Dagong Upgrades the Sovereign Credit Ratings of the UAE to A and A- with a Stable Outlook
Dagong Global Credit Rating Co., Ltd.
July 3, 2018
Dagong Global Credit Rating Co., Ltd. (hereafter referred to as “Dagong”) has decided today to upgrade the local and foreign currency sovereign credit ratings of the United Arab Emirates (hereafter referred to as “the UAE”) from A- and BBB+ to A and A-, each with a stable outlook. Aided by rising oil prices among other contributing factors, the UAE’s oil industry has got rid of its slump. The country’s economic diversification strategy accelerates economic growth, while given recent adjustments to the tax system, fiscal consolidation is likely to continue the positive trend, and the UAE’s debt burden keeps on falling. Hence, government solvency in local and foreign currency is bolstered.
The key reasons for upgrading the sovereign credit ratings of the UAE are below:
First, geopolitical risks remain, although the domestic political situation is stable. The economic and trade environment in the region is beset by geopolitical turmoil in the Middle East, including Syria’s chemical weapons attack, and the U.S. withdrawal from Iran nuclear deal, among other incidents. However, the UAE’s diversified economic development can proceed steadily for a long term, guaranteed by political stability at home, the country’s safety alliance with the U.S., as well as close trade exchanges with Iran, among other factors.
Second, the credit environment is extremely sound, with overall risks generally manageable. The UAE’s central bank progressively raises its own rates following the U.S. Federal Reserve’s rate increases, bringing about tightened liquidity. An imbalance between supply and demand leads house prices in Abu Dhabi and Dubai to fall consistently over the past three years. Though banks’ non-performing loan ratio has risen a little to 6.7%, the asset quality risks facing banks in the UAE are manageable, thanks to improved financial regulation, sufficient banking assets, the NPL Provision coverage being as high as 107.1%, as well as high-quality liquid assets.
Third, rising oil prices bolster faster economic growth while the country’s diversification strategy results in greater growth potential in the medium and long term. Exports in the oil sector, public investment into non-oil sectors, and services exports will all be boosted by the anticipated global oil price rises and the Dubai World Exposition. Hence, it is expected that in 2018 and 2019, the UAE’s growth rate will rise to 2.5% and 2.8%. In the medium and long term, the country’s economic diversification strategy can somewhat redress the regional and structural imbalances facing domestic economic development, all the while improving vulnerabilities inherent in the export-oriented growth model, and enhancing economic resilience in response to risks. It is projected that in the following five years, the UAE’s growth will average 3.0%.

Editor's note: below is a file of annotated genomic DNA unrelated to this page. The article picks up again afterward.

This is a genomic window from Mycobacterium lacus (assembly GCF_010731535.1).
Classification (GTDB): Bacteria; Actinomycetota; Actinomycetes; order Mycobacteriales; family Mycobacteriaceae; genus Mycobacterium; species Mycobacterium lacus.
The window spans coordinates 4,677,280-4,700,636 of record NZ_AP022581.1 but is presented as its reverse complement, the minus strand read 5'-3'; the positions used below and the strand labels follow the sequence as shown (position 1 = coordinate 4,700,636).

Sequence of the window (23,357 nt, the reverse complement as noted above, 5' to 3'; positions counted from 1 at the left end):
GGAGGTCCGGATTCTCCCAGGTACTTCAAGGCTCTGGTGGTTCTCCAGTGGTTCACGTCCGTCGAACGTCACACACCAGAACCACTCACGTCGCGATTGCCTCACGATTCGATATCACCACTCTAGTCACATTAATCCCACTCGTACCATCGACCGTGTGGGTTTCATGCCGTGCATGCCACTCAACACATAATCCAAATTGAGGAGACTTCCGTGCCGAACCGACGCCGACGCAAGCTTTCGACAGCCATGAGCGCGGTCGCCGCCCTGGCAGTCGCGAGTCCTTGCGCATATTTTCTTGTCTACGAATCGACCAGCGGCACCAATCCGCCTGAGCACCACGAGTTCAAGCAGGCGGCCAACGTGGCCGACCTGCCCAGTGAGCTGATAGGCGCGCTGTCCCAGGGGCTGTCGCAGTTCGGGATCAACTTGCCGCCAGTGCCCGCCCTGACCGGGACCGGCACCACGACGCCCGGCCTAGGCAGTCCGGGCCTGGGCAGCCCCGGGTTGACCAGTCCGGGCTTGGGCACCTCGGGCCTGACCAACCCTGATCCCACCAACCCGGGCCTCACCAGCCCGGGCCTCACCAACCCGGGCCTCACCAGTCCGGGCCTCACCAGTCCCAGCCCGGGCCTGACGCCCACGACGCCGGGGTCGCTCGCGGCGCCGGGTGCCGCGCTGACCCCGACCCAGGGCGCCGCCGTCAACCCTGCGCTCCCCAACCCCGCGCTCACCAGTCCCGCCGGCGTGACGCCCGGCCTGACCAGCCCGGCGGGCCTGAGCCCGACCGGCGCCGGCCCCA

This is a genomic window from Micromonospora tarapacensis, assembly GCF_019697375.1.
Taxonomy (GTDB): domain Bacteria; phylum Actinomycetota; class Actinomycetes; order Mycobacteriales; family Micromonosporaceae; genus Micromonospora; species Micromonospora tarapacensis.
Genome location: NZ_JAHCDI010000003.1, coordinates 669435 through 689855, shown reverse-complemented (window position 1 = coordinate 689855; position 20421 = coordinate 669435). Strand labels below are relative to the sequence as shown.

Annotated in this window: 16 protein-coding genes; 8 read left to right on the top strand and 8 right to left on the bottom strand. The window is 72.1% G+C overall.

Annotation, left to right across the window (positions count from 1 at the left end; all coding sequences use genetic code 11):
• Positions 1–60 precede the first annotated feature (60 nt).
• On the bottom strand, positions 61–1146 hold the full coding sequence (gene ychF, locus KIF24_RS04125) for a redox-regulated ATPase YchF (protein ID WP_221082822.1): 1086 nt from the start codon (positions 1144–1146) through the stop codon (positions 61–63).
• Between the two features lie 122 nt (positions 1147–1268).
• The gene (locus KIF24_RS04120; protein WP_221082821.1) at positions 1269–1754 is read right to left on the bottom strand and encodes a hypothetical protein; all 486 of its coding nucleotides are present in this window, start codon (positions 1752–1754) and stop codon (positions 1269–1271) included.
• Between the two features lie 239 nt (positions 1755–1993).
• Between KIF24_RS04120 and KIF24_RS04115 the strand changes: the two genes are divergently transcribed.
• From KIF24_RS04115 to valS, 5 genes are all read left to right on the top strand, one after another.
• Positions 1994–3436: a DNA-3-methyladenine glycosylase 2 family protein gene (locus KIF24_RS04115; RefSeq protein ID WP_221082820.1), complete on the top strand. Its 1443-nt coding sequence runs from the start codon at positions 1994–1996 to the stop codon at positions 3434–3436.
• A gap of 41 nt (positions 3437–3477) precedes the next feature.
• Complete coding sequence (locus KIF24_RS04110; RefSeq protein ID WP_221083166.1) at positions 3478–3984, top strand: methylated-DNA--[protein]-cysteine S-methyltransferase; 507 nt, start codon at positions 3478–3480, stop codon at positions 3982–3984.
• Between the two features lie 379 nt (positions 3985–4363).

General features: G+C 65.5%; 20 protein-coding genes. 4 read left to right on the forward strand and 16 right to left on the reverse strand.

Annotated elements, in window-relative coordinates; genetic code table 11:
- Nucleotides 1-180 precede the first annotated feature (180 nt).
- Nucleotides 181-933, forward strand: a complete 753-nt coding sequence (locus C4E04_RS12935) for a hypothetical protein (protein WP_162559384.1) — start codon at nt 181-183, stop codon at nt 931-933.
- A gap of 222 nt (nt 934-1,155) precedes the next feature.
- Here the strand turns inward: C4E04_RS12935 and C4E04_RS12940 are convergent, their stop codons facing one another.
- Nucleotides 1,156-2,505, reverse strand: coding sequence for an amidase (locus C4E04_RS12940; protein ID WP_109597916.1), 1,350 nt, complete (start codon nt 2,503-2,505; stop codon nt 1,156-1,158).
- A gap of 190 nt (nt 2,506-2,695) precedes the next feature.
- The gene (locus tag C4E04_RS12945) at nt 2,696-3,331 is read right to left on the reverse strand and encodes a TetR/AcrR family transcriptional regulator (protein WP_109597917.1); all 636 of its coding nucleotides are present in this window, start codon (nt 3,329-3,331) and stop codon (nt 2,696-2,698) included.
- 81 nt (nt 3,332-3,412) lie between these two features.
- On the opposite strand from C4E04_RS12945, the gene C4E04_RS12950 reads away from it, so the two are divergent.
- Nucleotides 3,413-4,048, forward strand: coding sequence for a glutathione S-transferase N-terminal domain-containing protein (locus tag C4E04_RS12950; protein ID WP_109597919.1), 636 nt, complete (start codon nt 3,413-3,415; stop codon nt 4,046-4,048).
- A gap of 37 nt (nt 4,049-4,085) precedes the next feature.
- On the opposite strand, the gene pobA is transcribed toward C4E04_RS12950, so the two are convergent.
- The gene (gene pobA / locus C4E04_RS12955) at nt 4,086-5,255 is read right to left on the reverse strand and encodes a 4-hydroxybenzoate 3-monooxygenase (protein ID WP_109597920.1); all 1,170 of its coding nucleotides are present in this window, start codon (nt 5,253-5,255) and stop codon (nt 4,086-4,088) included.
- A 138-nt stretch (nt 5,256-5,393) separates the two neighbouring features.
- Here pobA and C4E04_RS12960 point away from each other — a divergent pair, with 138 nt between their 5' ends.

Fourth, the fiscal deficit narrows, thus repayment sources are more secure. In the short term, thanks to the pickups in international oil prices and the government’s imposition of excise tax and value-added tax, among other new taxes, fiscal consolidation can sustain its momentum. It is forecasted that in 2018 and 2019, the UAE general government’ fiscal deficit will fall to 1.4% and 0.8%, while financing needs over the same period amount to 31.1% and 13.7% of fiscal revenues. Standing at around 344.4% of GDP, the UAE’s Sovereign Wealth Fund can provide a strong cushion for repayment sources, thus government repayment sources are more secure.
Fifth, government solvency is boosted. In the near term, the UAE general government’s debt burden will stand as low as 19% of GDP, amounting to 64.7% in 2018 and 66.1% in 2019 of fiscal revenues, while falling slightly. Considering economic recovery, the government faces eased pressure from the real debt burden. Hence, local-currency solvency is enhanced. In terms of foreign debt, the current account surplus grows, and in 2017 the UAE’s total foreign debt burden dropped by 3.8 percentage points to 58.4% compared with the year before, while international reserves coverage on short-term debt reached 147.3%. That, combined with the UAE’s sound net creditor position and enormous net financial assets, bolsters government solvency in foreign currency.
In the short term, the expectation of rising global oil prices and the preparation of the world exposition will lead to higher growth rates. The rapid growth of fiscal and foreign exchange revenues, as well as the country’s progressive fiscal consolidation policy, help reduce the government debt burden. The remarkable Sovereign Wealth Fund provides strong support for the government to guard against external shocks. Therefore, Dagong assigns a stable local and foreign currency sovereign credit rating outlook for the UAE for the following one to two years.